“What Is The Danger of Teaching Creationism?” Tuesday, August 7, 2007Posted by henry000 in anti-creationism, anti-evolution, anti-ID, creationism, education, evolution, God, intelligent design, science.
This is a question asked by a fellow blogger Steve at Bits of Brain. Specifically, he would like to know what the impacts and consequences are for teaching creationism alongside of evolution in our schools:
So I remain curious as to what you see are the impacts, the consequences, the ramifications. What will HAPPEN to our children if one day our courts fail us and permit this craziness to enter the classrooms?
Naturally I was appalled by this question and so I left a couple of comments to his post, which I thought I will promote and repeat them up to a post here.
First of all here is the background. Brian at his nice blog Laelaps posted an entry titled “Combating Creationism with History“. Steve then replied with lots of questions, basically sympathesizing with the creationists and questioning why creationism must be fought against. Brian has done a lengthy reply which is worth a read, while I took a different angle in saying that it is important to combat the religious ideology because creationism and its various flavours have been a pest and great waste of resource to our educational systems.
Why is creationism dangerous? As Steve states:
… What is the danger?” What is the “threat” that creationism presents to our society, to our culture, and to our school-children?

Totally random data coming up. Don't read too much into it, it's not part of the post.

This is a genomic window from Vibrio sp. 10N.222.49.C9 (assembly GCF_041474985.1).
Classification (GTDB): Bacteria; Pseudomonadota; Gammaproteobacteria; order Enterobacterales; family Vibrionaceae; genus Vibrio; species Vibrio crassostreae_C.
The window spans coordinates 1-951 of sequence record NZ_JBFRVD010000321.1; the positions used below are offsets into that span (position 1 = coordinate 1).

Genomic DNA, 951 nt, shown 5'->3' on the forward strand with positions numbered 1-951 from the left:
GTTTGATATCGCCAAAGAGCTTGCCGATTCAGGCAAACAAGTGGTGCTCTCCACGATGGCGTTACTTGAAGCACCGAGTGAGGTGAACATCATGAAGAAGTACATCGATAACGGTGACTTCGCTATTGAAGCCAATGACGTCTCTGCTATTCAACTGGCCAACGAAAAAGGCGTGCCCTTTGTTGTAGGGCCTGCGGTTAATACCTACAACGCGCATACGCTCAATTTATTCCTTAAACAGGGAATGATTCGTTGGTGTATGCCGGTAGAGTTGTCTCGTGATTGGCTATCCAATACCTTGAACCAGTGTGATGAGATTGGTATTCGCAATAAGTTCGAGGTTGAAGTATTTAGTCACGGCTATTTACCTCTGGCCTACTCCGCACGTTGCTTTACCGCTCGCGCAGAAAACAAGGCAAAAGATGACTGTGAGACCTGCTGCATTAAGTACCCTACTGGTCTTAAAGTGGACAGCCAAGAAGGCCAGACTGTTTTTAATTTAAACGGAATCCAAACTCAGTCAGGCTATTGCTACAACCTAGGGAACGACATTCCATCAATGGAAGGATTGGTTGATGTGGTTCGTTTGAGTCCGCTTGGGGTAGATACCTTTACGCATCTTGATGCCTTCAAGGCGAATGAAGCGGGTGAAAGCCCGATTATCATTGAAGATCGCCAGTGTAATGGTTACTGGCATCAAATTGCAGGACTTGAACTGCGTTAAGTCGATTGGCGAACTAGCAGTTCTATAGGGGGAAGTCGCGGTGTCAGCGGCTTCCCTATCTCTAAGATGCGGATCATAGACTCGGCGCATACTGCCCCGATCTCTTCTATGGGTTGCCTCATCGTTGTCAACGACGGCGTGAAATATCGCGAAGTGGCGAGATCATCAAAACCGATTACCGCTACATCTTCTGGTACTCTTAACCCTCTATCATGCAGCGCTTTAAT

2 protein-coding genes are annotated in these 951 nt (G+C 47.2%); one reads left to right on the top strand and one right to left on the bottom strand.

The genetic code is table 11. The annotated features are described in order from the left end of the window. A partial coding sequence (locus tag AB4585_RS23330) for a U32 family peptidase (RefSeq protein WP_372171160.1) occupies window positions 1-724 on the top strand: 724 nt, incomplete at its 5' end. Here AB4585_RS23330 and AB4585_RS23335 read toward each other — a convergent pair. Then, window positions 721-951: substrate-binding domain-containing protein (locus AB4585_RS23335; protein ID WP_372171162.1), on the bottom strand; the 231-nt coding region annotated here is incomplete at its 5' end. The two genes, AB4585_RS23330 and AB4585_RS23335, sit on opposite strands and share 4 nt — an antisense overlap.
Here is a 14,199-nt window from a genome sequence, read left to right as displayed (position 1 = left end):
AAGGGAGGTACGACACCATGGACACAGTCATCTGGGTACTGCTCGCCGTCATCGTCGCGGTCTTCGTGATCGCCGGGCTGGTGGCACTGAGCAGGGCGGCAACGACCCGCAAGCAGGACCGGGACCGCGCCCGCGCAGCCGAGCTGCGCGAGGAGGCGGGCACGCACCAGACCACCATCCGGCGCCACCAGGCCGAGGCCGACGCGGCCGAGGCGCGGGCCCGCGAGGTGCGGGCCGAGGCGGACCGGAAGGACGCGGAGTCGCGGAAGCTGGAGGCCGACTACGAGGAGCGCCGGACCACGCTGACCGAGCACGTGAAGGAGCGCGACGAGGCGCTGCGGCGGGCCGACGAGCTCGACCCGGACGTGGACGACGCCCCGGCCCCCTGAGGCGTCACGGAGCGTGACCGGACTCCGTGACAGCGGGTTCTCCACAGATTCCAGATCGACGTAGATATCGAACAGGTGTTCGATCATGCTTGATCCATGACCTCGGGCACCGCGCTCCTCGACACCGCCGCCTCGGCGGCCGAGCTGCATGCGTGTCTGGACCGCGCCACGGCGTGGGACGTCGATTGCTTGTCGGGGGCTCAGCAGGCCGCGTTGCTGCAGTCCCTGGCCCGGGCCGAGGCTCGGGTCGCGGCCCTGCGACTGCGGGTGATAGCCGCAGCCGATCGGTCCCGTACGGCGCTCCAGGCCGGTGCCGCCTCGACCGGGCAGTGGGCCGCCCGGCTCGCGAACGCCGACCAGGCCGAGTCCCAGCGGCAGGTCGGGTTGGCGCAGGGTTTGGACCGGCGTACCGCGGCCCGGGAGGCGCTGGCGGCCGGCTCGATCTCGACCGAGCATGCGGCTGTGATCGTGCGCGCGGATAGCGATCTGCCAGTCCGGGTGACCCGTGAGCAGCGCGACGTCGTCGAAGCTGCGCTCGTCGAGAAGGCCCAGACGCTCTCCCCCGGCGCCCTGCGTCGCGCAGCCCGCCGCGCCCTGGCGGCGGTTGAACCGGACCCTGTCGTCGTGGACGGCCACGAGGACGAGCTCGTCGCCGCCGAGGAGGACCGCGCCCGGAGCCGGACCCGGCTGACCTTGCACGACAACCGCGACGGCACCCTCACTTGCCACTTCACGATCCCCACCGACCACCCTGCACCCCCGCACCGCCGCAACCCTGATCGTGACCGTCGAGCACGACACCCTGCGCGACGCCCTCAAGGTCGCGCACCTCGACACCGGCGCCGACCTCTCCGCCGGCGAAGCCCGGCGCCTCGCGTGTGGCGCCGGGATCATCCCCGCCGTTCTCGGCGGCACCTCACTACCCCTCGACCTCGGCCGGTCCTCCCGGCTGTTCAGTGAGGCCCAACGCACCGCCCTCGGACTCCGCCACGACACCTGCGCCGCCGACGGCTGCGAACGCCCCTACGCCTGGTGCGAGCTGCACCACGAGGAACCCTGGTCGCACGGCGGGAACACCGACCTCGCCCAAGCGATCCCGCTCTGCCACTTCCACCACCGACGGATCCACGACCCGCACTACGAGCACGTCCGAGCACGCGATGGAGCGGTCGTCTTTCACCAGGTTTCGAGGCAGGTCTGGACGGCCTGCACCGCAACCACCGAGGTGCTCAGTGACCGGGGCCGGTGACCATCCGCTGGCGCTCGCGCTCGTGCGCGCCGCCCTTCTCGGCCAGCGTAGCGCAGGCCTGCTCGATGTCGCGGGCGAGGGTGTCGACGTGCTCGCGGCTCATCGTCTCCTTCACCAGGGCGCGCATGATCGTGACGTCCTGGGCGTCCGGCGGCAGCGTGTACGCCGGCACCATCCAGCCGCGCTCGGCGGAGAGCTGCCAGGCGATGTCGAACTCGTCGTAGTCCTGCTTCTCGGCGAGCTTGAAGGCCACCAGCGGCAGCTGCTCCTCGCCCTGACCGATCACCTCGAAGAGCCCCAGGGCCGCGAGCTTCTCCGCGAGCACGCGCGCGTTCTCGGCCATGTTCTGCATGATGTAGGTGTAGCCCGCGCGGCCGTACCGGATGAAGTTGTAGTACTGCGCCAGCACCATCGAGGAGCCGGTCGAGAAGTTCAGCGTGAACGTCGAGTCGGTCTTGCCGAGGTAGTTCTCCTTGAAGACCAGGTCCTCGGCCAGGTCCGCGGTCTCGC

Well, in a nutshell it is the same as teaching astrology, numerology or alchemy in our classes.
Education is established as a system to impart knowledge, values and attitudes to the children, while allowing them to learn and develop critical skills and habits.
There are several critical skills that our educational system teaches which arms the kids to become self sufficient and get more out of life. These skills include sports, using computer and learning foreign languages to other more abstract basic skill set such as critical thinking, problem solving and respecting others.
Creationism teaches none of the above – at its core it says an intelligent-designer-did-it and nothing more. Evolution, on the other hand, is a product of scientific disciplines, which is based upon several fundamental skills such problem solving and critical thinking. Now let us look at it n terms of bodies of knowledge, which for example include philosophy, arts, literature and history. Again, how does creationism fit in? What sort of knowledge does it provide?
The best category where creationism can fit in is science. But the problem is that it is not science and does not value any of the scientific fundamentals. It has nothing scientific. Granted, there are areas of uncertainty in it but this is quite normal in all scientific disciplines – just think about the fascinating unsolved mysteries in astrophysics and quantum physics. The ever-dwindling sets of unsolved problems and yet-to-be-explained phenomena are best left for science to deal with, not a religious doctrine that says god-did-it.
So we have established that creationism has absolutely no values. Therefore, the impact of teaching it in our classes is a great waste of resources. The ramification of teaching it is to dumb down or kids, and a direct insult to our educational systems.